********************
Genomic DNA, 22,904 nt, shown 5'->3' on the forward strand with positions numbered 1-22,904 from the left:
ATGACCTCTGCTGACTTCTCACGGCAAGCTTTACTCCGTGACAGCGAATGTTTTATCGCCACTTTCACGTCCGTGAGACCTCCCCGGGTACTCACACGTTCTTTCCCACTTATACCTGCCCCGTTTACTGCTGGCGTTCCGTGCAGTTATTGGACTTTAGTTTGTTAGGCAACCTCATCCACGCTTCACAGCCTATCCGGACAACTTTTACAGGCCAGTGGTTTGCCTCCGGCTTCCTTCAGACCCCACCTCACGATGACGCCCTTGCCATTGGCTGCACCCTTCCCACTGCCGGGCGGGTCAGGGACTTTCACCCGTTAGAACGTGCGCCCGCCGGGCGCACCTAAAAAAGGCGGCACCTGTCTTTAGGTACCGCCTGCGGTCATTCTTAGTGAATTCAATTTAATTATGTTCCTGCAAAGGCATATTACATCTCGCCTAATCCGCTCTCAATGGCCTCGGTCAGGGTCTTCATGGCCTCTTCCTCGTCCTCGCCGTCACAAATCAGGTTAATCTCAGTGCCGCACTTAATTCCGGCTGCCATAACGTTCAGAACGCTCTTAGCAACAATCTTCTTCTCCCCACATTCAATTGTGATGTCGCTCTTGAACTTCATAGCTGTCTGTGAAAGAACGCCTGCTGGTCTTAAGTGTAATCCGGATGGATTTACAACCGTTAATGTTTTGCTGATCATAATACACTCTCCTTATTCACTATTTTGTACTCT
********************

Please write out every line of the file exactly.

Genomic DNA, 22,904 nt, shown 5'->3' on the forward strand with positions numbered 1-22,904 from the left:
ATGACCTCTGCTGACTTCTCACGGCAAGCTTTACTCCGTGACAGCGAATGTTTTATCGCCACTTTCACGTCCGTGAGACCTCCCCGGGTACTCACACGTTCTTTCCCACTTATACCTGCCCCGTTTACTGCTGGCGTTCCGTGCAGTTATTGGACTTTAGTTTGTTAGGCAACCTCATCCACGCTTCACAGCCTATCCGGACAACTTTTACAGGCCAGTGGTTTGCCTCCGGCTTCCTTCAGACCCCACCTCACGATGACGCCCTTGCCATTGGCTGCACCCTTCCCACTGCCGGGCGGGTCAGGGACTTTCACCCGTTAGAACGTGCGCCCGCCGGGCGCACCTAAAAAAGGCGGCACCTGTCTTTAGGTACCGCCTGCGGTCATTCTTAGTGAATTCAATTTAATTATGTTCCTGCAAAGGCATATTACATCTCGCCTAATCCGCTCTCAATGGCCTCGGTCAGGGTCTTCATGGCCTCTTCCTCGTCCTCGCCGTCACAAATCAGGTTAATCTCAGTGCCGCACTTAATTCCGGCTGCCATAACGTTCAGAACGCTCTTAGCAACAATCTTCTTCTCCCCACATTCAATTGTGATGTCGCTCTTGAACTTCATAGCTGTCTGTGAAAGAACGCCTGCTGGTCTTAAGTGTAATCCGGATGGATTTACAACCGTTAATGTTTTGCTGATCATAATACACTCTCCTTATTCACTATTTTGTACTCT